There is really no way that we, as Americans in the 21st century, will ever know what it was really like to experience what slaves did in the Ante-Bellum South. However, we can get closer to understanding it – archival research is a good start. But, as Joe McGill illustrates, the actual slave dwellings, many of which are still standing, offer a great deal of the story – and engaging with the physical artifacts can only add to our understanding. In this episode, Joe explains his Slave Dwelling Project – an effort to educate about the realities of slavery and his campaign to save the places where slaves lived their lives. Joe is also a living historian – recreating a soldier from the famous 54th Massachusetts Infantry Regiment. We talk a great deal about Black men in the Civil War – both North and South. So if you think about it, this is two-for-one episode. Enjoy!!
- What Joe expected to find when he embarked on this project
- The unexpected…and there is always something unexpected…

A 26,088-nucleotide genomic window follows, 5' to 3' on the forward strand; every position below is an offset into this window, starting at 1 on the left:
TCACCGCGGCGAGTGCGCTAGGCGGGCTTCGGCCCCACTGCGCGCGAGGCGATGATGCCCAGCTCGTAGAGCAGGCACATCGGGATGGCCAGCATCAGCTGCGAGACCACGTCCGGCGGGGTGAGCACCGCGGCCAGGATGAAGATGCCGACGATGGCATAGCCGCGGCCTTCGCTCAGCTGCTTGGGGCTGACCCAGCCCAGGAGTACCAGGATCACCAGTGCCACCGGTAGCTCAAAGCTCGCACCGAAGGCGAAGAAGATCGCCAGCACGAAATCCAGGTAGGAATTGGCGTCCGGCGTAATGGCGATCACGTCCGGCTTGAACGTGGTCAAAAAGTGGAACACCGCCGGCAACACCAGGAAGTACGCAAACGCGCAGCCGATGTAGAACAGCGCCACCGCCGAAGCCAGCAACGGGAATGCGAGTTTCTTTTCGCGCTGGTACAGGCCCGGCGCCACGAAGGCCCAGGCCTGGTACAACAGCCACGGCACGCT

- Public reaction to his work
- The educational opportunities with the project
- The 54th Massachusetts Infantry Regiment and working as a living historian
- Critics who feel that reenacting glamorizes or trivializes warfare
Joe suggests (and I agree) that we all go out and see The Free State of Jones, he has some great advice for students of history and recommends The Diary of Anne Frank – seeing parallels here with his own work. Please be sure and visit The Slave Dwelling Project online – from there you can find out more about special events and educational opportunities.
Music by Advent Chamber Orchestra is licensed under Attribution-Share Alike 3.0 United States License. https://creativecommons.org/licenses/by-sa/3.0/us/